The Air Force Academy has always had the perfect backdrop for mad scientists.
Lasers, wind tunnels and bubbling chemistry labs are all part of the scenery at the academy, nationally renowned for its science and engineering programs.
Now the school also might have the perfect character for that set: Lt. Col. Joshua Kittle. He pulls the wings off butterflies to detect chemical weapons.
“You just take one of the wings,” Kittle explained, showing off the translucent wings of the insect.
The wings, it seems, are nearly as reliable as spectral analysis to show the presence of chemical weapons. It just takes a specialized light and the wings do the rest.
It’s all thanks to specialized structures within the wing that filter light differently in the presence of chemicals. And if Kittle can make it work, the butterfly wings could save lives on battlefields.
“This is basic research,” he said. “It’s still not ready to be fielded, but it’s close.”
Kittle’s work is part of a wide effort at the academy that puts the brains of the school’s 4,000 cadets to work solving real-world problems for the Air Force. The $38 million undergraduate research program has come up with new ideas for body armor, launched swarms of drones and helped combat rust in aging planes.
It’s the best-funded such program in America, and leaders hope to make more strides this year, including advances for Kittle’s butterfly work.
Most of the heavy lifting to test Kittle’s idea was carried out last year by cadets, and work continues this fall.
The wings have been used to detect chemicals similar to those used in mustard gas and the chemical weapon sarin.
Now, Kittle is hoping to come up with something better than butterfly wings that will allow him to find the presence of minuscule quantities of the chemicals.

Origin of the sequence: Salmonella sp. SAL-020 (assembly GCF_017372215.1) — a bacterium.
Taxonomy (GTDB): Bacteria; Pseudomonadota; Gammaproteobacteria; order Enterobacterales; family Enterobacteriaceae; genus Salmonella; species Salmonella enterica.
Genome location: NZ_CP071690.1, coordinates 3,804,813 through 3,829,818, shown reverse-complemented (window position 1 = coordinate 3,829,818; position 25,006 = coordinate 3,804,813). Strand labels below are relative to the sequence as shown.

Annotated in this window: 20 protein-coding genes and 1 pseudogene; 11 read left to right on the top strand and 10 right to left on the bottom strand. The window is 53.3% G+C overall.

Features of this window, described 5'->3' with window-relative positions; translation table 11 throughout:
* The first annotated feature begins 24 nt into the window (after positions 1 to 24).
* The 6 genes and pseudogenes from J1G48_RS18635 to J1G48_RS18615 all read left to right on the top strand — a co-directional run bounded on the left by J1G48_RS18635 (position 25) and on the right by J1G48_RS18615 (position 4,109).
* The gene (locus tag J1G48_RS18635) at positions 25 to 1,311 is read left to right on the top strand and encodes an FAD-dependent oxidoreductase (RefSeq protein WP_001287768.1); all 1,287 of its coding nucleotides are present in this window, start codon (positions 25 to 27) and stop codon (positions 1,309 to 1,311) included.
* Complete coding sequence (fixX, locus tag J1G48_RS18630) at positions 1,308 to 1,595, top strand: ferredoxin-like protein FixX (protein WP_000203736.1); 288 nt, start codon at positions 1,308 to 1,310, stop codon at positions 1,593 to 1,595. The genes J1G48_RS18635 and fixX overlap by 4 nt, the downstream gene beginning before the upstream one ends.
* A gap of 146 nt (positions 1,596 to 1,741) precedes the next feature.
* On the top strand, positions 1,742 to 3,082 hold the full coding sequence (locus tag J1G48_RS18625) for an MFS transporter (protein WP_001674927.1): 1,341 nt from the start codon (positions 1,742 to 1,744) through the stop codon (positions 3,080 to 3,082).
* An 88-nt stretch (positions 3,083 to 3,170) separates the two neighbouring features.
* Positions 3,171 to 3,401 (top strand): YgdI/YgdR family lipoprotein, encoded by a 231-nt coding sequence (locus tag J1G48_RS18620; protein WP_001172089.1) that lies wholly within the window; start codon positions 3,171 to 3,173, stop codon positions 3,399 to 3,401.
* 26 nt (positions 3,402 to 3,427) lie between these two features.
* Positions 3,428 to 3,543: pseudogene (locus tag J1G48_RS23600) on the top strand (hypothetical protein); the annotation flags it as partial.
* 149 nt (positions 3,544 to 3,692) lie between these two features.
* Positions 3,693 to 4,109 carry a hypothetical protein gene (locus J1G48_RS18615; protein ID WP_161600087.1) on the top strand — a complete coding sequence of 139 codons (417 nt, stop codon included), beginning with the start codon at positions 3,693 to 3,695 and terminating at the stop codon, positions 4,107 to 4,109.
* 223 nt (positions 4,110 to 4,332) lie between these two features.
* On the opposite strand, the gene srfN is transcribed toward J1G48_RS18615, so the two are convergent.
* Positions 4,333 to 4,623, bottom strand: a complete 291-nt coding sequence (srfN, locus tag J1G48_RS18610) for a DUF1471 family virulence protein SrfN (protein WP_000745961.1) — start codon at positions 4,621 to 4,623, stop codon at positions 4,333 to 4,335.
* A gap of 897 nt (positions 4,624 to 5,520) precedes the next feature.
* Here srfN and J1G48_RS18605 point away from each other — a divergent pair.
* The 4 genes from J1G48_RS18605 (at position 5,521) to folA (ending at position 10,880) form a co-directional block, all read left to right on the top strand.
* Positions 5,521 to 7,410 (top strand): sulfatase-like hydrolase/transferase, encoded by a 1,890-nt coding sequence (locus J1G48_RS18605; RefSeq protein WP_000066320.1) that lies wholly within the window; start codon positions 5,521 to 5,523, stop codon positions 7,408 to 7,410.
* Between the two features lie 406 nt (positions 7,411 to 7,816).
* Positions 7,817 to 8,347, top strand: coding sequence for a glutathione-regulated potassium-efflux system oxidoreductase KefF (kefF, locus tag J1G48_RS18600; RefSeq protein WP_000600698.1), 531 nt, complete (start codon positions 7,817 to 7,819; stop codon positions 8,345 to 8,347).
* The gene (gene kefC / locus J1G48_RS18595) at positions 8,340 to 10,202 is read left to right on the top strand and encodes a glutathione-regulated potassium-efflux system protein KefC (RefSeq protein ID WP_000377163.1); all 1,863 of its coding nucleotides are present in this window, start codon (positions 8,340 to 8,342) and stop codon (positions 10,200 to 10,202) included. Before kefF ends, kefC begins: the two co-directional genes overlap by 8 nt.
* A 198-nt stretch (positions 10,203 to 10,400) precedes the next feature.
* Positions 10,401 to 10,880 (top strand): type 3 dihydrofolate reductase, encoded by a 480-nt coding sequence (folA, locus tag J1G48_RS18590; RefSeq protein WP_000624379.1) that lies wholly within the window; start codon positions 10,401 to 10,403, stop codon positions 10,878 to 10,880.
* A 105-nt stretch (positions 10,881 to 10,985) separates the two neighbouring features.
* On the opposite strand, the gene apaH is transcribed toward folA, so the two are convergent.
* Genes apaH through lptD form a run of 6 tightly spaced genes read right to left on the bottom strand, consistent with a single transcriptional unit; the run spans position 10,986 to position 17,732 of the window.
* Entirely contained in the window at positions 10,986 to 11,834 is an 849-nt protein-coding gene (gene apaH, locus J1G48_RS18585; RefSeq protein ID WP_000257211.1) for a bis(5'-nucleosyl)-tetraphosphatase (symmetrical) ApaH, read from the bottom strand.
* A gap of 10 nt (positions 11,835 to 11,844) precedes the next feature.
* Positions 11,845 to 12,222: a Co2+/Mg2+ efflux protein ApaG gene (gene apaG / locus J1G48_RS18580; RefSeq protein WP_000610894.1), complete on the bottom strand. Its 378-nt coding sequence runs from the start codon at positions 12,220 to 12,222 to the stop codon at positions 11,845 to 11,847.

“We can now get to very low parts per million to parts per billion,” he said.
Getting down to parts per trillion means making something that acts like the butterfly wing, but works better.
This year, cadets are working with silicon structures that simulate the translucent wing to see if they’ll do the job.
What makes the wing so attractive is not just that it detects chemicals. The wing is something that could be used rapidly and easily on the battlefield putting detection technology that would normally require a full chemistry lab into the hands of airmen on the battlefield.
Kittle didn’t start pulling wings from butterflies on a whim. Instead, the career Air Force chemist adapted something he spotted in a scientific paper a decade ago to fit a military mission.
Lt. Col. Don Rhymer said letting cadets and professors follow their curiosity is part of what makes the academy’s research arm successful.
“The academy never wants to get in the game of directed research,” said Rhymer, the school’s associate dean of research.
Kittle and his cadet team this year will try to refine their chemical detection tools. He knows what the battlefield will require.
“We certainly want small, cheap and robust,” he said.